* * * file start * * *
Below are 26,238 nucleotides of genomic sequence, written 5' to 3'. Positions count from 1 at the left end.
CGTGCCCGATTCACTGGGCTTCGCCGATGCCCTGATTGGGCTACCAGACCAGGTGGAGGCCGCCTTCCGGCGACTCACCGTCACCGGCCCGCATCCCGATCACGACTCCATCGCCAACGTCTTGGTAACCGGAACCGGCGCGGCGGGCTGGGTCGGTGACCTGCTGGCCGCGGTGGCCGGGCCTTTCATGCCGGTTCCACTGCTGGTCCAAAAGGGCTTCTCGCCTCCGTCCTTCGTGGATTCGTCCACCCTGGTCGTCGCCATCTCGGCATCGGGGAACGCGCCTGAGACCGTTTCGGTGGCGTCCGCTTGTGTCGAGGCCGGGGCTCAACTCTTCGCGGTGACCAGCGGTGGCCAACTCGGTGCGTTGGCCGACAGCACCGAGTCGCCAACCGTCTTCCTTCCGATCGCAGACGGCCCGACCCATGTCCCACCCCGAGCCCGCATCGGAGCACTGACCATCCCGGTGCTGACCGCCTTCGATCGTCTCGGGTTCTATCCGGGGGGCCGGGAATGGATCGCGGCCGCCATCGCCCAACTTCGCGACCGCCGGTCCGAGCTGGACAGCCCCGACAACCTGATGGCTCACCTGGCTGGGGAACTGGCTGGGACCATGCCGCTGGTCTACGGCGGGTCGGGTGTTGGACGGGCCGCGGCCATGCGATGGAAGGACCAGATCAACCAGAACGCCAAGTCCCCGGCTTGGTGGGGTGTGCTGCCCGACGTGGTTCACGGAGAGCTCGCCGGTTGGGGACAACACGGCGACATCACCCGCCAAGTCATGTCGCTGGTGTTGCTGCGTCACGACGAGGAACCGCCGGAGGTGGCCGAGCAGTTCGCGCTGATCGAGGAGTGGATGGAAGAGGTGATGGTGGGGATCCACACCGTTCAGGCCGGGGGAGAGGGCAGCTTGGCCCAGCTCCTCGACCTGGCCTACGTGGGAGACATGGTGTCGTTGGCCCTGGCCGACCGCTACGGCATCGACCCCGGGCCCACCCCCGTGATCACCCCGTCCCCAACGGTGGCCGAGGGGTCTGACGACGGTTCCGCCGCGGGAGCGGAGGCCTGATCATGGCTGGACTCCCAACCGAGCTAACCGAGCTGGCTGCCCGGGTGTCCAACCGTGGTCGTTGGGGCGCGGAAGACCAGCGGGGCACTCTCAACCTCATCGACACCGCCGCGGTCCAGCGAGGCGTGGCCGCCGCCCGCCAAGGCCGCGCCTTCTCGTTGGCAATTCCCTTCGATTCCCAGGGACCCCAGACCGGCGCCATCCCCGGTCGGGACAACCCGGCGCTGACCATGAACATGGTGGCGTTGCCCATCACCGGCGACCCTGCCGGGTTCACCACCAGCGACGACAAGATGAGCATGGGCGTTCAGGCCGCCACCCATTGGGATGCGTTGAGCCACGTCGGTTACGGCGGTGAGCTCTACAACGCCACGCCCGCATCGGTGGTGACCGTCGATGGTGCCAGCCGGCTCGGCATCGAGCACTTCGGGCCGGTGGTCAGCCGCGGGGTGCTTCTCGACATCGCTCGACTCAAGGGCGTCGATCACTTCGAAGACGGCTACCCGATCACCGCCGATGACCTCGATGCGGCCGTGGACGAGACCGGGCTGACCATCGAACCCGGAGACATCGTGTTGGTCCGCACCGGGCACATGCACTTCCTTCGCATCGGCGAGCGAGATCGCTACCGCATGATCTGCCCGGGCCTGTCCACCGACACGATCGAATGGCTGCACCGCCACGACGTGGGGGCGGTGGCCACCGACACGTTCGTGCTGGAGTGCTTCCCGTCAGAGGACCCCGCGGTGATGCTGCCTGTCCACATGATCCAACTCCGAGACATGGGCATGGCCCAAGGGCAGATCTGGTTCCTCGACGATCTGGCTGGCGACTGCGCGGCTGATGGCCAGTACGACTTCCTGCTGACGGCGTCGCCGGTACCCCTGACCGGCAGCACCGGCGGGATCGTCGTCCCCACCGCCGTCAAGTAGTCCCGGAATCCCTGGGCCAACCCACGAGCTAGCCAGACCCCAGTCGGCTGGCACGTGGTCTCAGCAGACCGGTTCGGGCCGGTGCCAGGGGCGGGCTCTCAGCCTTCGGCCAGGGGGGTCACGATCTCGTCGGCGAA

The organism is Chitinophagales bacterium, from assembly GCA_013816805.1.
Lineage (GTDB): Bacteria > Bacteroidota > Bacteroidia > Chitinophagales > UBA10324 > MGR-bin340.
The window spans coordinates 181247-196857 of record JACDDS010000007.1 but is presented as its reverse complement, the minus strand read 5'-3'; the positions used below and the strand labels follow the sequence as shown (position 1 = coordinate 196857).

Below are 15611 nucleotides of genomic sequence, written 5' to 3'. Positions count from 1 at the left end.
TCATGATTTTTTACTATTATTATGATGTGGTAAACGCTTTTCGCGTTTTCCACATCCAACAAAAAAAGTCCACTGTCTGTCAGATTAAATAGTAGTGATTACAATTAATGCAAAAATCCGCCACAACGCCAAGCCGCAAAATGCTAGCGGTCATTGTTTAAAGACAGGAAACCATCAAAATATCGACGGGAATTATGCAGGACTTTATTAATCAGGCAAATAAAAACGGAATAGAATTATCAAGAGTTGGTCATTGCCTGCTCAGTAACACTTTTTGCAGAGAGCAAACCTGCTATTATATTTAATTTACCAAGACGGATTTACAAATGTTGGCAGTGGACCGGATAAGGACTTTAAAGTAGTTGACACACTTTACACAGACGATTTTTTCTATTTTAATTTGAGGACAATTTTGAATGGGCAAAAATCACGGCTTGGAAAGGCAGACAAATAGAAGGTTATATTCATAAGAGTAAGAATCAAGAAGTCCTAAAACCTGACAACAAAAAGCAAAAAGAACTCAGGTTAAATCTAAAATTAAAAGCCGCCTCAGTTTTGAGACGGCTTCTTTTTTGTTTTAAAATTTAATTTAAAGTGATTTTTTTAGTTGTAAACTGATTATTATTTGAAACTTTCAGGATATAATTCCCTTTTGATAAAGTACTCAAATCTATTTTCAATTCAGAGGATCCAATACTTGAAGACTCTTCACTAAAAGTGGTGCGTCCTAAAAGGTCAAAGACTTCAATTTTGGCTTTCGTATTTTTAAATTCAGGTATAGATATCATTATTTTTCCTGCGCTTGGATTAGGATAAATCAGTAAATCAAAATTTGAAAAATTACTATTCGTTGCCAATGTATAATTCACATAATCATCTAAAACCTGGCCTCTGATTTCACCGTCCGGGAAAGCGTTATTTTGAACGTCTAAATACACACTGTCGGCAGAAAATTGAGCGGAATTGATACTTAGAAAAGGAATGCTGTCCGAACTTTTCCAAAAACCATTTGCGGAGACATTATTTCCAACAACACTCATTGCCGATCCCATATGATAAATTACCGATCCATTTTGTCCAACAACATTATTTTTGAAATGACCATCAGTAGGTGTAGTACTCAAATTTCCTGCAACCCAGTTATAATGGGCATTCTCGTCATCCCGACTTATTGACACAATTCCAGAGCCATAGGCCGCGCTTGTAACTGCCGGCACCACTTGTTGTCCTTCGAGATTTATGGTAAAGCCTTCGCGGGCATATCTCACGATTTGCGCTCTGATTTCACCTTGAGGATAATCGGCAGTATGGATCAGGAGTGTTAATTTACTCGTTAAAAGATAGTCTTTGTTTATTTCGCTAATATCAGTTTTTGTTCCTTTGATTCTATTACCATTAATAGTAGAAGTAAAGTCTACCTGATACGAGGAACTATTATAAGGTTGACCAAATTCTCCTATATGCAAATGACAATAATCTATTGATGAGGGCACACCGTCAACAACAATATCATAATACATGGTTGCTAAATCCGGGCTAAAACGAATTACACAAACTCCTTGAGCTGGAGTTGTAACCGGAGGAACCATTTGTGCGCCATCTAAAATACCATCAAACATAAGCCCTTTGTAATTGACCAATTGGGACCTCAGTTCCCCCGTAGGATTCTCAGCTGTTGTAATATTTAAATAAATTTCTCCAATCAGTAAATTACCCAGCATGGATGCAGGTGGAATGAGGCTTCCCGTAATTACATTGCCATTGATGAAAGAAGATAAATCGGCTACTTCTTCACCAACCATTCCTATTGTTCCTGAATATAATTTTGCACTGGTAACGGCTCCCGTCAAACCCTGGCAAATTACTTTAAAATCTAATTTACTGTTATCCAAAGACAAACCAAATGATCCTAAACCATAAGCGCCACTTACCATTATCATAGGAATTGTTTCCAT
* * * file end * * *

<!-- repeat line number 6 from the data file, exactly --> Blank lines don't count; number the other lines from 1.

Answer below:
Below are 15611 nucleotides of genomic sequence, written 5' to 3'. Positions count from 1 at the left end.